G.K. Nair

Kochi, March 7

THE Kerala Chief Minister, Mr Oommen Chandy, is understood to have proposed at a high-level meeting to arrange a loan of Rs 20 crore from the profit-making public sector Kerala Minerals and Metals Ltd (KMML) for reviving the ailing Autokast Ltd at Chertalai, a state-owned company.

The Chief Minister had suggested taking the loan from another public sector at the meeting attended by Ministers for Power, Finance and Industry and trade union leaders recently.

The amount could be used for clearing outstanding dues to the KSEB and reaching a one-time settlement with banks, a trade union leader who had participated in the meeting told Business Line. If such a loan was made available, the revival package put forward by the expert committee could be implemented, he claimed.

He hoped that the CM's proposal would be translated into reality soon.

Meanwhile, the State Government has already filed an appeal before the Appellate Authority for Industrial and Financial Reconstruction (AAIFR) against the order of the BIFR to wind up the unit.

The issues that were discussed included one time settlement with bankers, deferment of payment of interest to Kerala Industrial Revitalisation Fund, concession for power, handing over of the company's 110 KV sub station to the KSEB and making available working capital, he said.

He said that since the Government has decided to freeze the recommendations of the Enterprises Reforms Committee (ERC), which had recommended closure of the unit, the Government might not consider closing the public sector unit now.

He said that a "viable project proposal" prepared by an expert committee constituted by the SPATO, an organisation of the officers of public sector units and autonomous bodies in the State, was submitted to the State Government in November last. "The employees of the company have pledged their wholehearted commitment and active support for the implementation of the proposal," he said.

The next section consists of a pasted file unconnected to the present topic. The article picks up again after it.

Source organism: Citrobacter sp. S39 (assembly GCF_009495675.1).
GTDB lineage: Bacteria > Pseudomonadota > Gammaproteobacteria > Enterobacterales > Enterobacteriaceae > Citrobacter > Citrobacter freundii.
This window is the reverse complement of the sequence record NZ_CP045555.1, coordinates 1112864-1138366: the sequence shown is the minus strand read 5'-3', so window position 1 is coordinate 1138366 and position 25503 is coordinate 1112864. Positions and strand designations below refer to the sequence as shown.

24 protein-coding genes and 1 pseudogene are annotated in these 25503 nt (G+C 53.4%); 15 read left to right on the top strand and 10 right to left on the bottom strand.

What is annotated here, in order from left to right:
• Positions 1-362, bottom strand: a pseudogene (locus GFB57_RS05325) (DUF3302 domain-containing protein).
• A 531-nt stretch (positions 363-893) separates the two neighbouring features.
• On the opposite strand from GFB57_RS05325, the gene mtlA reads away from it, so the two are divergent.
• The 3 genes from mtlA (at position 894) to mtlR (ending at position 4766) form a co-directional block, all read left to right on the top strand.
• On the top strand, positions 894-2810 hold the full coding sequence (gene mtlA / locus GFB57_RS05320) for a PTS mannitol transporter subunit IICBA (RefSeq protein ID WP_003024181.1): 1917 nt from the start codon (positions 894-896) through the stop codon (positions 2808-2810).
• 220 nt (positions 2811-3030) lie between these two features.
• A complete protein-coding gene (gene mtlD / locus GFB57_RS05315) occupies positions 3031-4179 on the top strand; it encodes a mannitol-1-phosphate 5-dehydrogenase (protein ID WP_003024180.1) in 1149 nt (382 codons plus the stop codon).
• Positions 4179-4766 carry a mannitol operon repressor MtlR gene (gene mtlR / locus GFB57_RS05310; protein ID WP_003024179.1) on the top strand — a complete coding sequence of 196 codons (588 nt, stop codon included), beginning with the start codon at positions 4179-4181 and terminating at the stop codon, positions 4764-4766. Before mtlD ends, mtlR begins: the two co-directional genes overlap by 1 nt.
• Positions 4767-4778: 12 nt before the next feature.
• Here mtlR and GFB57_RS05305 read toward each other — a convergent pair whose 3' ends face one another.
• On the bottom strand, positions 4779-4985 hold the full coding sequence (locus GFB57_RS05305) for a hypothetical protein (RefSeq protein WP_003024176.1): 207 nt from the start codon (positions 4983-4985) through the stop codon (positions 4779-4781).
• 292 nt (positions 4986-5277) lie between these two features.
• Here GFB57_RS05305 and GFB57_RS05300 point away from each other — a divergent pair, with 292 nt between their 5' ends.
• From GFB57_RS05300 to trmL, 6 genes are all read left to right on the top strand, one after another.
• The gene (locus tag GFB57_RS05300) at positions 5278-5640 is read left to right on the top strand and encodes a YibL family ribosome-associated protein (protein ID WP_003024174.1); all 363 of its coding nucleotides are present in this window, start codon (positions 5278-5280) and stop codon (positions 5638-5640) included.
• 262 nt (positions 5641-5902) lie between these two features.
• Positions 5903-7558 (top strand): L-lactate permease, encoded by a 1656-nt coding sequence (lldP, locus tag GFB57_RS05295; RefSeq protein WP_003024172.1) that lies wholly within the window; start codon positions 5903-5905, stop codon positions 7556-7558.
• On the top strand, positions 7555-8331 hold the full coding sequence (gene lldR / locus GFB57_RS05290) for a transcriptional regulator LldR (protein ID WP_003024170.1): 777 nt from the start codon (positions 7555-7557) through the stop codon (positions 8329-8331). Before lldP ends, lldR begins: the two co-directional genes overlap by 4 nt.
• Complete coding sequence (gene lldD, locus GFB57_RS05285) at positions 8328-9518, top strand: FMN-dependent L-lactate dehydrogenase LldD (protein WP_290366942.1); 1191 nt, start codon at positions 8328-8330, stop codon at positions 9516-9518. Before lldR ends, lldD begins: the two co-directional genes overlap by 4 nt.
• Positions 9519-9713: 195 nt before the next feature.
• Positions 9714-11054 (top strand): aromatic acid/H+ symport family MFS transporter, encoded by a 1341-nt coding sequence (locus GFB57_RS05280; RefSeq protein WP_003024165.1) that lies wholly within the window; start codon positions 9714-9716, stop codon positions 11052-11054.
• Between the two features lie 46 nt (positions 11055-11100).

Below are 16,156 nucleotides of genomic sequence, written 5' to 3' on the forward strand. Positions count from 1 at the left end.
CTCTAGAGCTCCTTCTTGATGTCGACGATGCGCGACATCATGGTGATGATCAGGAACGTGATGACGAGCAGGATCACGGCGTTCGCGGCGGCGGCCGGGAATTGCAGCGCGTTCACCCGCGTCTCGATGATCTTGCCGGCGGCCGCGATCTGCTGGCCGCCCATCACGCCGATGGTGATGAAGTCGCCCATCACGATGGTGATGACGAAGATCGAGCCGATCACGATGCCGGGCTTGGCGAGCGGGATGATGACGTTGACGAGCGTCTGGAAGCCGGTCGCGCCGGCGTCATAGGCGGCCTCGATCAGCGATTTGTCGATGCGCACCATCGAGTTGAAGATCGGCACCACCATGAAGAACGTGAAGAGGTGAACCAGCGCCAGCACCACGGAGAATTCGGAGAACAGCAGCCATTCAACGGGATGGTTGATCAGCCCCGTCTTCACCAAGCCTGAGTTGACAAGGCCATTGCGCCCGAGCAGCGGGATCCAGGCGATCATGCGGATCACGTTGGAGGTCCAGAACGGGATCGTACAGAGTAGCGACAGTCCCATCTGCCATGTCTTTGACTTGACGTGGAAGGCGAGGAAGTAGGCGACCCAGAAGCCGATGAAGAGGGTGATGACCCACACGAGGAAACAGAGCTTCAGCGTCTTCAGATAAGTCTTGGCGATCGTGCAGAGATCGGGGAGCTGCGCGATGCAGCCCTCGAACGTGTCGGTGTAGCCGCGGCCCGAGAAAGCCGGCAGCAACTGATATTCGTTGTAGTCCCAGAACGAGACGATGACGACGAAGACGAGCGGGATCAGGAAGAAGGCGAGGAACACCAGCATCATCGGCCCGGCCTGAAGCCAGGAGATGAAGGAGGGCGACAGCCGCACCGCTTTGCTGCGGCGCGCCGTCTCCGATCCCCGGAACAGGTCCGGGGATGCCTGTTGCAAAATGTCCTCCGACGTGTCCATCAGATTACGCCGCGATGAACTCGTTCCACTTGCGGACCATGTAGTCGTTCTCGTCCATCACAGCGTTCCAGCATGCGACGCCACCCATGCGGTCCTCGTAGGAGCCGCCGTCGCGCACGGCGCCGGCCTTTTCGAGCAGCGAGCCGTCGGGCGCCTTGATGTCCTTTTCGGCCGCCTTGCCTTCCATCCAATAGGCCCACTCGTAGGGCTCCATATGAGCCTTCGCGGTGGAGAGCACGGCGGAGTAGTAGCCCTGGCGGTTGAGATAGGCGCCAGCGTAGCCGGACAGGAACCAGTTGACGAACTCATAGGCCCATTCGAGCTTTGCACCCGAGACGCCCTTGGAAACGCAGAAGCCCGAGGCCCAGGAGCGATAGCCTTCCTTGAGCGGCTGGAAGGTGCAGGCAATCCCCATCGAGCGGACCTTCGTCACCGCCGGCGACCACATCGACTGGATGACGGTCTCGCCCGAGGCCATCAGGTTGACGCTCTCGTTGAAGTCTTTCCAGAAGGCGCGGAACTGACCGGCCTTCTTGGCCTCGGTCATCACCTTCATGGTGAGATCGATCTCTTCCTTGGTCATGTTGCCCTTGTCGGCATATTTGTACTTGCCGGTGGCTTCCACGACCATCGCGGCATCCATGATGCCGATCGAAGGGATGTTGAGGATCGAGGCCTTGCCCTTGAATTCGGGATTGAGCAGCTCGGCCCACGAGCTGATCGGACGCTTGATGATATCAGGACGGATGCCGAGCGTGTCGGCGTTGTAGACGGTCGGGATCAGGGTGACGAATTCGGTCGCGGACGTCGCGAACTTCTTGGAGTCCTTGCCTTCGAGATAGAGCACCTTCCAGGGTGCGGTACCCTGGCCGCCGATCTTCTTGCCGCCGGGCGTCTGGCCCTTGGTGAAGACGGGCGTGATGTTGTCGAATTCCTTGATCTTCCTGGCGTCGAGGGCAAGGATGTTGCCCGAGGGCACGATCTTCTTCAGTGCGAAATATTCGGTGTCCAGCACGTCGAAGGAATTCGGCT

In fact, the ERC, upon evaluation of the physical and financial performance of the company, had recommended privatisation of the unit, with management control to strategic investors, he pointed out.

The company with a paid-up capital of Rs 17.97 crore had an accumulated loss of over Rs100 crore and a negative net worth of Rs 88.70 crore as on March 31, 2002. The closure of the company would render 342 employees jobless.

The Board for Industrial and Financial Reconstruction (BIFR) had ordered on September 30, 2004, that the company Autokast Ltd "should be wound up u/s 20 (1) of the Act" following expiry of the two months time given to the promoters of the company to submit a detailed revival scheme.

Having forwarded the Bench's opinion to the Kerala High Court, it has directed that the company should not dispose of or alienate in any other way any of its fixed assets or current assets till such time as an official liquidator was appointed by the High Court and he took over charge of the same for further disposal according to law.

(This article was published in the Business Line print edition dated March 8, 2005)
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